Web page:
First, the regular classes are stereotyped as the classes with the “bad” students or the ones who just don’t care as much, which isn’t true. These classes are also predominantly filled with black students or students of color. It is not that these students are less capable; however, they are not as encouraged to take these classes. From conversations I have had with students of color, they feel as if their education is not as valued, as if they are invisible at times. It’s hard to foster an environment of inclusion and equity when, up until this year, we had a hat policy that prohibited the wearing of du-rags. That rule targets one group. I have witnessed students being called out to remove their du-rag during class, which only distracts from their right to an education. There are many issues with dress codes that I believe you should address such as the oversexualization of female students and the fact that it is inappropriate for teachers to even be viewing students bodies looking for something to dress code. However, the rule that was in place against du-rags was especially harmful, and many students have voiced that they felt targeted and uncomfortable.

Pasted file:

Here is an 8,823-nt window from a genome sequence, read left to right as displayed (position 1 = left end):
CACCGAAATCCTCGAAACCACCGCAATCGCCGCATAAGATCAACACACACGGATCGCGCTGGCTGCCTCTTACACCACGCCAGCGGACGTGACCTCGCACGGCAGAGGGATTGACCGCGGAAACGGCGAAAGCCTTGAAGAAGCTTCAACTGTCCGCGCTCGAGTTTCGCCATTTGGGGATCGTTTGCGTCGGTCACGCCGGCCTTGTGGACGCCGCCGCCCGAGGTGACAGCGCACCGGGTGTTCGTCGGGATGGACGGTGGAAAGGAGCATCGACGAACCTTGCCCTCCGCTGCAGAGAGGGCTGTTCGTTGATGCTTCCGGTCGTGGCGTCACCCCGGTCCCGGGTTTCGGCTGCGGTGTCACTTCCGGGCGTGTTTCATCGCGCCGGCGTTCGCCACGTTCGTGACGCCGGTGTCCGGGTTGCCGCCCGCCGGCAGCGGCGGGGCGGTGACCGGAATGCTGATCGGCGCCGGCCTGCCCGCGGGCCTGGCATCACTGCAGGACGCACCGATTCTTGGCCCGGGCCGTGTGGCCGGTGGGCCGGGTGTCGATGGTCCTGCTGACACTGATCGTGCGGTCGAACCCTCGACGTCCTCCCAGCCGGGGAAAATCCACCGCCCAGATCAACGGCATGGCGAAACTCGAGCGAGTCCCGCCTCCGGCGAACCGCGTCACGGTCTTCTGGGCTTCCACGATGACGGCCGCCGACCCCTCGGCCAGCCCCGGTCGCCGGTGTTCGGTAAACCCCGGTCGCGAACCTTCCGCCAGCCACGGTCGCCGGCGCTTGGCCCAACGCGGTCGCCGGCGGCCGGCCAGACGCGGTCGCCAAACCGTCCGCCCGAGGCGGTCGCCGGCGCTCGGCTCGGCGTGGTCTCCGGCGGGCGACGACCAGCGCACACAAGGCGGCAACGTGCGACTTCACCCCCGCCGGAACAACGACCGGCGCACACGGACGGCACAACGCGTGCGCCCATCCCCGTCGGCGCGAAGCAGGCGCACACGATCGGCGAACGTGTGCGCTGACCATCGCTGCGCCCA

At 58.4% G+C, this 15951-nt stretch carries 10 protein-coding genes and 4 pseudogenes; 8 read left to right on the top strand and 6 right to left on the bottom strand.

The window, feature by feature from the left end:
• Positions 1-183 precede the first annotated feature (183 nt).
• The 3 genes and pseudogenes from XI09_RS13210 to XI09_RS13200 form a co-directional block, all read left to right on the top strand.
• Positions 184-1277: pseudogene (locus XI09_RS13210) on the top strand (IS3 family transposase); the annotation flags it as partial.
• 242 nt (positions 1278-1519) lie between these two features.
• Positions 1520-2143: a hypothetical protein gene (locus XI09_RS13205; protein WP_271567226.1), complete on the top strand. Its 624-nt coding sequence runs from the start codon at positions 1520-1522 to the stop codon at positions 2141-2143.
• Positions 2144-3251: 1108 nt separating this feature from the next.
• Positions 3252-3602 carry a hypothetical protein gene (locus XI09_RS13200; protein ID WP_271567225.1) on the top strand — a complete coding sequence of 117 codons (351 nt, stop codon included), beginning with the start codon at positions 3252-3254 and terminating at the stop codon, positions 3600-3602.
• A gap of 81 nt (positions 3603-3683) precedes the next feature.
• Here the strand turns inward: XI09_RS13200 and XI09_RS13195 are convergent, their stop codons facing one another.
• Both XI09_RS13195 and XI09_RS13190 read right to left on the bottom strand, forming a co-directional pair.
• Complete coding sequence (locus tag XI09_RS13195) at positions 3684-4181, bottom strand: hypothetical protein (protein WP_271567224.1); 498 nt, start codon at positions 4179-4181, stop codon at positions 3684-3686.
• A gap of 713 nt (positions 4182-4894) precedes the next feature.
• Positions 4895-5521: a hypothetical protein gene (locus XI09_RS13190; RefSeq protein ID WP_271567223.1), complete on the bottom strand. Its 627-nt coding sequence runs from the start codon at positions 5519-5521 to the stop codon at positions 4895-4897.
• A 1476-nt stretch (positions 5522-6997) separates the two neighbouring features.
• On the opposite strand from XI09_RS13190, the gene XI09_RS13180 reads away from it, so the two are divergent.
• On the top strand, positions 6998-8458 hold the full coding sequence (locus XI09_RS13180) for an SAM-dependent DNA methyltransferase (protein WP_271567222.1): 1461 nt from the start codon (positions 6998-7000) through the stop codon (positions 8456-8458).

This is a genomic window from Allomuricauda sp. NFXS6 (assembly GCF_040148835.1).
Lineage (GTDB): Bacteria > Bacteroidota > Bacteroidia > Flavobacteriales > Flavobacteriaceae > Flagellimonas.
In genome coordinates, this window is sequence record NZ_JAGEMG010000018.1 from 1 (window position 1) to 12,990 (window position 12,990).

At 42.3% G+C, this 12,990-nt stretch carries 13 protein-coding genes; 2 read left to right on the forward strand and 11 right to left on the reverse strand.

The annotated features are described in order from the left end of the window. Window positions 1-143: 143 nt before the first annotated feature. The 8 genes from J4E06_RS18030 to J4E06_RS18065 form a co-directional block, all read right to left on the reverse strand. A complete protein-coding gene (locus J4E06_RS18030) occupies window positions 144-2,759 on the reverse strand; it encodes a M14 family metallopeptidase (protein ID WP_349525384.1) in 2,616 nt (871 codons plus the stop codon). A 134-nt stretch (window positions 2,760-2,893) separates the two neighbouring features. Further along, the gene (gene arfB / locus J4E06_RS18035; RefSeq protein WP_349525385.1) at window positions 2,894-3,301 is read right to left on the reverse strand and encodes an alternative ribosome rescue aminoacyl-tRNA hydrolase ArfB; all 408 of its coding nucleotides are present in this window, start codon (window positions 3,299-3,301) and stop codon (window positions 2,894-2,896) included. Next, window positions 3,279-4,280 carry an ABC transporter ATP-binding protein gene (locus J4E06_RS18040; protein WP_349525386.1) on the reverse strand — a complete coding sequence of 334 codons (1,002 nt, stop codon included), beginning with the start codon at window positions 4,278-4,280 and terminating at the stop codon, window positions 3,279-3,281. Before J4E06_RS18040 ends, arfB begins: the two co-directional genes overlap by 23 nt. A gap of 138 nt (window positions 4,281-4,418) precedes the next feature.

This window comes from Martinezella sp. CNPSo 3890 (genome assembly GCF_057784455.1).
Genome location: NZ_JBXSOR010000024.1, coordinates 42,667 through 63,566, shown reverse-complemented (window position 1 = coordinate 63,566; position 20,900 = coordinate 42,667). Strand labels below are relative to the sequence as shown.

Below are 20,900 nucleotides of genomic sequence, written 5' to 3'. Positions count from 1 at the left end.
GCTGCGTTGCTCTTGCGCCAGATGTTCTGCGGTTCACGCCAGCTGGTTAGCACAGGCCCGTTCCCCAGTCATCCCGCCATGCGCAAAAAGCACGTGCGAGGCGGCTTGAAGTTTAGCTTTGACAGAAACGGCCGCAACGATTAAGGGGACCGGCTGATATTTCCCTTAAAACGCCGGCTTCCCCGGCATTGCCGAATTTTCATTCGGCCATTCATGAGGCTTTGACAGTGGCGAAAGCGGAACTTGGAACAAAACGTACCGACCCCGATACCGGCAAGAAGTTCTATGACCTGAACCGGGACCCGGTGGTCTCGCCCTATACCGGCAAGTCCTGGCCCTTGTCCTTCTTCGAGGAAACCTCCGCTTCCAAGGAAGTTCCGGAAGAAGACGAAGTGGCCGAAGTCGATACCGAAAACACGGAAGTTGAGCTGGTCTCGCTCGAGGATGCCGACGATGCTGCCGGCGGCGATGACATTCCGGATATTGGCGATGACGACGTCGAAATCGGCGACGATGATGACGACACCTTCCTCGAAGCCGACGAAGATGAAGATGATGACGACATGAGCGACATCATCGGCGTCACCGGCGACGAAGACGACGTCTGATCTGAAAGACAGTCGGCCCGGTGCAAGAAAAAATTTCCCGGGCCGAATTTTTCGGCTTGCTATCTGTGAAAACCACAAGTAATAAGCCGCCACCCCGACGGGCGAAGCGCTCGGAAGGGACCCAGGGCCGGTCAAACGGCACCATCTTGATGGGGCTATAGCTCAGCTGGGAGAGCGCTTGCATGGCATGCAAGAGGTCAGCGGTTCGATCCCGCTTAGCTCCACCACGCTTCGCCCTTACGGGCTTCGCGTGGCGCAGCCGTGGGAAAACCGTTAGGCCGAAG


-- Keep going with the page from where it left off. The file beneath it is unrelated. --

Culver City Unified School District must do better. You must have conversations with students of color. I promise you once you have, you will find that almost every student of color has had a racist experience at one of your campuses. I spoke with Leah Howard, who was this year’s President of the Black Student Union, and I reached out to her in order to pass on her message and tell some of her experiences. She told me how she feels like an outsider at Culver schools because she is not a resident, and that she often feels targeted as a young woman of color. She had experiences with a racist substitute teacher in the ninth grade who told her that she wasn’t good enough to be a part of this district; and of course she has proved them wrong. She feels that students of color are not given the same benefits as their peers, that you feel like you are being watched at all times. She voiced how many times we are only assigned to read books written by old men, and that students deserve to be provided an education that dives deep into all cultures and backgrounds.
There undoubtedly needs to be education reform. We can’t tip toe around this topic any longer, frankly we cannot afford to. Culver City and its leaders must react, adjust and progress. Yes our schools are great. Yes we are more diverse than most. But these countless stories of racism and prejudice that you can hear from black students speak for themselves. We need more teachers of color. We need an education system that teaches of all cultures. We need to practice what we preach. You need to have an open dialogue with students. It starts with education, and all of Culver City’s students deserve equal treatment and an equal education.
Natalia is headed to the University of California, Davis in the fall to major in sociology.